Florida deputies shot and killed a young black bear in a residential Florida neighborhood over the weekend — prompting anger from some residents and sparking a feud between deputies and wildlife officials.
Officers from the Palm Beach County Sheriff’s Department shot the animal four times after monitoring its movements for several hours Saturday, asserting that they requested a trapper who never arrived.
The department has accused responding Florida Wildlife Commission agents of failing to secure help after they requested assistance and said they waffled on a containment strategy.
“The bear had NO place to roam safely!” the department wrote in a statement after facing a backlash from residents who said the bear was not acting aggressively. “Fearing the bear would roam into the residential communities and/or impede traffic flow on the adjacent roadways PBSO was faced with making the decision to discharge their shotguns striking and killing the bear.”
Deputies arrived at Saratoga Lakes after 8 a.m. Saturday and shut down several surrounding streets in an effort to limit the strolling creature’s perimeter.
The bear entered the backyard of a home and climbed a tree before descending and continuing its tour.
Deputies followed the animal and it again clambered up a large pine tree.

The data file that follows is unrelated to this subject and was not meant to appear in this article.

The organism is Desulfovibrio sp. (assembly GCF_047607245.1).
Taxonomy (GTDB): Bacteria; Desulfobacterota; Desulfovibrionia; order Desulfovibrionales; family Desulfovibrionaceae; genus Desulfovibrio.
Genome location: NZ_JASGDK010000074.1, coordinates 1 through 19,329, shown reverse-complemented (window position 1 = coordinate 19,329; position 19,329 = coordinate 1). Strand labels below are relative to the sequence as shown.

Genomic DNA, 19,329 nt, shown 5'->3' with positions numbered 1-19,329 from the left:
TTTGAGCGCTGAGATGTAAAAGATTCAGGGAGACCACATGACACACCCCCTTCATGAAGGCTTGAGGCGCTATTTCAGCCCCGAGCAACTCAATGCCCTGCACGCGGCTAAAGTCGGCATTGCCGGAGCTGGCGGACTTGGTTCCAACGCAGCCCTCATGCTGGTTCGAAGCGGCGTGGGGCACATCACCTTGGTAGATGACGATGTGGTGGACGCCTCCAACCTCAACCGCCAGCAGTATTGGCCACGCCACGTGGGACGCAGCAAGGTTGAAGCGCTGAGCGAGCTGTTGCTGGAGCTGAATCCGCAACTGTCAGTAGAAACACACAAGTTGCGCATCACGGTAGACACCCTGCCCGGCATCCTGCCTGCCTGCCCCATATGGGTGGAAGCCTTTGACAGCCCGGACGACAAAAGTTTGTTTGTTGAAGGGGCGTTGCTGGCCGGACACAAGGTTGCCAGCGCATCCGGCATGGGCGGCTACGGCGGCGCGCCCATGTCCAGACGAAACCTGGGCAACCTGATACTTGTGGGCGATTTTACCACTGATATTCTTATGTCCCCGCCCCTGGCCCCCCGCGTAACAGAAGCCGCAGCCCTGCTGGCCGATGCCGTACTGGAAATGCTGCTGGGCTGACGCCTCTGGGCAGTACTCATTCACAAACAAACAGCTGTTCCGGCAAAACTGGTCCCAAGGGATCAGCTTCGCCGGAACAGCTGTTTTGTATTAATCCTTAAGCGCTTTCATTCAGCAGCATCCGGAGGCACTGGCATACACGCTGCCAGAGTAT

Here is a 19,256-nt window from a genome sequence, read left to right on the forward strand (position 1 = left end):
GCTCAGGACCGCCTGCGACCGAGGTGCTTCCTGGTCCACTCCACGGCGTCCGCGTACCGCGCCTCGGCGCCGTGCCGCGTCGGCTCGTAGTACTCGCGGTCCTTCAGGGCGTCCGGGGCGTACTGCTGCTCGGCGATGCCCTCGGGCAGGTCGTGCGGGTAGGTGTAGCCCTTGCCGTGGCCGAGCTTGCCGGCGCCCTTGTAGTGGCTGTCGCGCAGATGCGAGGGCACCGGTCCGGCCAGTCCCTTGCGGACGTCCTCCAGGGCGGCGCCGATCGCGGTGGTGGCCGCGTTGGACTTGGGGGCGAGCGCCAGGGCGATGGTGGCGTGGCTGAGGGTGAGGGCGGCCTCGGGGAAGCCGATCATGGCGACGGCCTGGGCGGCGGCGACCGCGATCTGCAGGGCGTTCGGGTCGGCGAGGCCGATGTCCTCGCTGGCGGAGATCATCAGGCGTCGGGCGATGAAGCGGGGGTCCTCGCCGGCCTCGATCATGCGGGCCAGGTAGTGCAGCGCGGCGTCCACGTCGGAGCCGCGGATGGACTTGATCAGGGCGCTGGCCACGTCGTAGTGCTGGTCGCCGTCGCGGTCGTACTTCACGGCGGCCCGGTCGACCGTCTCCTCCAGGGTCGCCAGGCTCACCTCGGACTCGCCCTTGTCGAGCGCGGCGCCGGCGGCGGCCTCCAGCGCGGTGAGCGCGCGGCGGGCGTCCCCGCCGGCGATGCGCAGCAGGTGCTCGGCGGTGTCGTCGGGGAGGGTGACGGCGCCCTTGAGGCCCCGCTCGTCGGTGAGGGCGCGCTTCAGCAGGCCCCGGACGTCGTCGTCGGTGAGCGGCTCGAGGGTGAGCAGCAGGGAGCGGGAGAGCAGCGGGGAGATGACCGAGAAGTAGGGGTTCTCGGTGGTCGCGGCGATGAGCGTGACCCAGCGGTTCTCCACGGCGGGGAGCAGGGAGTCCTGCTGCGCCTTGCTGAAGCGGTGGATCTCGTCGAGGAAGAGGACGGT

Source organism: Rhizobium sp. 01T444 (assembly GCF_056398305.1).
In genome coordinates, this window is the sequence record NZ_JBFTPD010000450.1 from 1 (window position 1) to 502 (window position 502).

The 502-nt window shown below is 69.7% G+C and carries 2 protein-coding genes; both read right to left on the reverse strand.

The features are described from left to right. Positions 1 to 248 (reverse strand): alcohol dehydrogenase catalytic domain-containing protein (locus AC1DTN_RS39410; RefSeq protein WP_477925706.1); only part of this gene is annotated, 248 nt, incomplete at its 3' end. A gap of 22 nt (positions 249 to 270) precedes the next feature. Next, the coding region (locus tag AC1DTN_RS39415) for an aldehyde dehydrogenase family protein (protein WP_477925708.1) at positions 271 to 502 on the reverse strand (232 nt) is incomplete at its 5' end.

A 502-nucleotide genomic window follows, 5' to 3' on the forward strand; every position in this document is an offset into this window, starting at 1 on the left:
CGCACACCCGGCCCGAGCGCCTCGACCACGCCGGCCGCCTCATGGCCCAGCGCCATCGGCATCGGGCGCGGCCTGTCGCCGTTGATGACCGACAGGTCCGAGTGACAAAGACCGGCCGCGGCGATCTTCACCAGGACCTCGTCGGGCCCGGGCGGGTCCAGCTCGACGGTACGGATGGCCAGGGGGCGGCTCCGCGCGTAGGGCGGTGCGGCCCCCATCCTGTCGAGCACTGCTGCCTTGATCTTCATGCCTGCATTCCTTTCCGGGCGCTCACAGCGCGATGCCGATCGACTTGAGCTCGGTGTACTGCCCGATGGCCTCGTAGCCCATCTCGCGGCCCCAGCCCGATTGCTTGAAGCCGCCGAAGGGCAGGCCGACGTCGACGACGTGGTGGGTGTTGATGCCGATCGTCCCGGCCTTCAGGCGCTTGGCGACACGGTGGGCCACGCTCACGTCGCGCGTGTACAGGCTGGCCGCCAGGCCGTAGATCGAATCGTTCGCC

Agents from the Florida Wildlife Commission arrived and told deputies that they should kill the bear if it came down before they could secure a trapper or safely tranquilize it.
Palm Beach sheriff’s officials contend that FWC personnel later changed their strategy and advised police to let the animal leave the area on its own.
Hours later, and with no trapper in sight, officers shot and killed the bear after it came down the tree.
“We are not the bear police,” the agency said. “We don’t know how to handle a bear. It is our responsibility to keep the public safe.”
Florida wildlife officials are probing the incident and plan to release a report.
Black bears have become an increasingly frequent presence in residential Florida neighborhoods with the expansion of development into their habitats.